On July 28, 2018, the Renukoot plant of Birla Carbon India turned 30. The plant which marked the Aditya Birla Group’s first foray into carbon black manufacturing in India, is symbolic, a beginning of a long journey towards innovation, sustainability and ultimately leadership in the carbon black industry in India.
Speaking about this journey is Mr Shyam Rathi, Regional President, South Asia and Middle East, Birla Carbon. Mr Rathi has been a part of this journey since the beginning. From 1991 until today, he played an important role at the Renukoot plant, spending 13 years of his leadership career at Renukoot.
Here is the story of the Renukoot plant, as shared by Mr Rathi.
Excerpts; When the Aditya Birla Group planned its entry into the carbon black business in India, it was the period of license raj. We had to apply for the requisite licenses with the government, who provided them along with a specific location. We purchased land in Renukoot to set up our first carbon black plant in India.
At that time, setting up the plant at Renukoot had two immediate benefits. Indigenous raw material was available in close proximity, about 400 kms away. With carbon black feedstock (CBFS) import not allowed in OGL, the indigenous material was best suited for operations in the late 1980’s.
The other benefit was the availability of tail gases at the plant. The government did not allow privatized electricity production at the time. The steam produced by the plant was sold to Hindalco.
The Renukoot plant was commissioned in 1988, with an annual capacity of 20,000 kMT.
In 1991, the Indian economy opened its doors to the world, and with it came the option to import CBFS. With competitive prices and far better output compared to indigenous feedstock, production at Renukoot increased to 30,000 kMT without any investment. The only drawback, CBFS was imported through the Haldia port, about 850 kms from Renukoot.
The plant doubled its capacity in 1993, through expansion and debottlenecking initiatives which took its capacity to 74,000 kMT.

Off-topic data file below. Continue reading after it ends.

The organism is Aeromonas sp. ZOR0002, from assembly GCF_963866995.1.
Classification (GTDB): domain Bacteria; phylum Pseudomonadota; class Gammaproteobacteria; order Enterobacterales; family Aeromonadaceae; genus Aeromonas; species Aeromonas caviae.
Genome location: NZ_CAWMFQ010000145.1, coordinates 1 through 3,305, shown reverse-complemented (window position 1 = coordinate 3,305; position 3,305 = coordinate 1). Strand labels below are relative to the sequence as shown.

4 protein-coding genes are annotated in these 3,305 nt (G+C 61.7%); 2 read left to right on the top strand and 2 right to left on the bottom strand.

In the liberalized economy, the Renukoot plant lost its viability and competiveness due to its:
- Location disadvantage – Long distance from the nearest port causing high logistics costs on CBFS
- Selling steam – To Hindalco at 25% of the price of power
- State government tax on CBFS – With imposition of 5% State Entry Tax on CBFS by the Uttar Pradesh government
Renukoot was not ready to give up. Just as it was the first ABG carbon black plant in India, it now began writing its own comeback script. Some of the strategic initiatives undertaken to make Renukoot a more viable plant are described below.
Birla Carbon purchased land and built a terminal at Haldia port in 1997. While the rest of the industry rented terminals, Birla Carbon had its own. The leadership team also managed to get a railway line to the terminal. This significantly reduced logistics costs as a major portion of CBFS was moved via rail road. Once the material reached Renukoot, it was unloaded at Hindalco’s railway siding. Further, a pipeline was built between Hindalco and the Birla Carbon plant to transfer CBFS.
The government allowed the sale of power which led to the setting up of a cogen facility in 2010. Sale of power to the local grid made the plant even more viable.
The leadership team decided to challenge the entry tax on CBFS imposed in 2004. The court case received a favorable judgement in 2012 resulting in the government having to refund the amount it had collected. The tax clause was reworded in 2011 and reduced to 2%. Today, the tax is absorbed as part of the Goods and Services Tax applicable to all material uniformly across the country.
Finally, with new tire plants coming up in the region, outward logistics costs were reduced significantly as most material is now consumed within the region.
Renukoot is now as competitive as any other carbon black manufacturing plant in the world. The plant, even today, is well maintained and looks like a new plant, having won World Class Manufacturing awards at ABG. What made the difference is its people, their passion and commitment and their culture.
Eighty employees received long service awards earlier this year. Employees of Renukoot have held senior positions in Gummidipoondi, Patalganga, Thailand and Egypt. In fact, the setting up of both Gummidipoondi and Patalganga plants were done with the knowledge, manpower and leadership from Renukoot.
Renukoot has had a tough past having to prove its worth every time, and yet this is the plant on which this region was built.
On June 28, 2018, the Birla Carbon Purpose was shared with employees at Renukoot. There would be no better or more significant a time at Renukoot to celebrate its 30th anniversary. After the Purpose launch, led by the presence of Mr Rathi and Tim Fedrigon, Chief Human Resources Officer, Birla Carbon employees and their families gathered for a cultural evening celebration. The event marked a true reflection of Birla Carbon’s Purpose – ‘Share the Strength’, whether it is the Renukoot plant or the people that led its success.